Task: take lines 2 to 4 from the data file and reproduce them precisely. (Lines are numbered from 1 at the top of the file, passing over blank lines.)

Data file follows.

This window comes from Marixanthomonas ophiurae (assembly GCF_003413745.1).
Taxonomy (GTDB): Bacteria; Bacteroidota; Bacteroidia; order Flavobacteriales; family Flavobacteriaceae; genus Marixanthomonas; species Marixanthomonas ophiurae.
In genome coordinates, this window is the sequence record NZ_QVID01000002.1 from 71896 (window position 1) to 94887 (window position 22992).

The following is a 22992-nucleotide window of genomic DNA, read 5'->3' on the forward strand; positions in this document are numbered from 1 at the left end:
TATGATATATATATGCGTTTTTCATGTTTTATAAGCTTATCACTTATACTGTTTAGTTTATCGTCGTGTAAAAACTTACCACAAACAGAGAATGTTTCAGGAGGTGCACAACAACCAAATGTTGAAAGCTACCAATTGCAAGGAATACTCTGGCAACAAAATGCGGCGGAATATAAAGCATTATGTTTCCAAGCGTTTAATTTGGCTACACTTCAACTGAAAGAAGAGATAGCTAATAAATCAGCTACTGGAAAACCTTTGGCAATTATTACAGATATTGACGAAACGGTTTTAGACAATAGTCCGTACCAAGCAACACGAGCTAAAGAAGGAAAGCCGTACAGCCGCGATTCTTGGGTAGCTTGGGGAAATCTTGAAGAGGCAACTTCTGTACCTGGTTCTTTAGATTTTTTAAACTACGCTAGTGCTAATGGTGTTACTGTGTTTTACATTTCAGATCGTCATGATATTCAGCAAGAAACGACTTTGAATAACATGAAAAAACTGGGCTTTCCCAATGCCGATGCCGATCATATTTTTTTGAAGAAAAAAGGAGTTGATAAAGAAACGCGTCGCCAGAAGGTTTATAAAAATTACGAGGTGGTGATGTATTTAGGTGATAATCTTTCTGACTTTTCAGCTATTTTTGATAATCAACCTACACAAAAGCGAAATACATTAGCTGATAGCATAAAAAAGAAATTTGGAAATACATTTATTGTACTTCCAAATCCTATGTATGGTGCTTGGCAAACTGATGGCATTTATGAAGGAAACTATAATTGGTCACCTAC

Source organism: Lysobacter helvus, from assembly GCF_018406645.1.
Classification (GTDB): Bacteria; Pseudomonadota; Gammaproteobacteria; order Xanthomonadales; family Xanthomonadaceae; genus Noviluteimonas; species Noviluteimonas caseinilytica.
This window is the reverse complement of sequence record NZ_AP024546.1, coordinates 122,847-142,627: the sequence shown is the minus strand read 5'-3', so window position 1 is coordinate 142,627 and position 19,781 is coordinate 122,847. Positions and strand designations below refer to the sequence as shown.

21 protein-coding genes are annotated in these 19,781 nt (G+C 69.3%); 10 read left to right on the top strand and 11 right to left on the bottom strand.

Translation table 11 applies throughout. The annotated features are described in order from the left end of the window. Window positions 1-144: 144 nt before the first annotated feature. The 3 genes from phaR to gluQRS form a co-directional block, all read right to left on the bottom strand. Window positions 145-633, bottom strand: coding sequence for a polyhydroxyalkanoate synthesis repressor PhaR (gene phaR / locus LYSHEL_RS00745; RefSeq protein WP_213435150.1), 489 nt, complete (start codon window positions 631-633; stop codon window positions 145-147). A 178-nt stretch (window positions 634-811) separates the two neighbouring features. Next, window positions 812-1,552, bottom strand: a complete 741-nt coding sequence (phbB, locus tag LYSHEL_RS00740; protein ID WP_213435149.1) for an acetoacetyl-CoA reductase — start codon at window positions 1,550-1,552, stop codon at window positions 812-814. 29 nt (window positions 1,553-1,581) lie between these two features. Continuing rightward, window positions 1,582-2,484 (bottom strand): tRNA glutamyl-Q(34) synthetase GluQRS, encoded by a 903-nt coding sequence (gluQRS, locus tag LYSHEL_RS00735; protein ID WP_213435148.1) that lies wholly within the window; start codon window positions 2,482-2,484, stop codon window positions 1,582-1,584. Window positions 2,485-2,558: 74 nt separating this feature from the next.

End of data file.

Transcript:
Taxonomy (GTDB): Bacteria; Bacteroidota; Bacteroidia; order Flavobacteriales; family Flavobacteriaceae; genus Marixanthomonas; species Marixanthomonas ophiurae.
In genome coordinates, this window is the sequence record NZ_QVID01000002.1 from 71896 (window position 1) to 94887 (window position 22992).

The following is a 22992-nucleotide window of genomic DNA, read 5'->3' on the forward strand; positions in this document are numbered from 1 at the left end: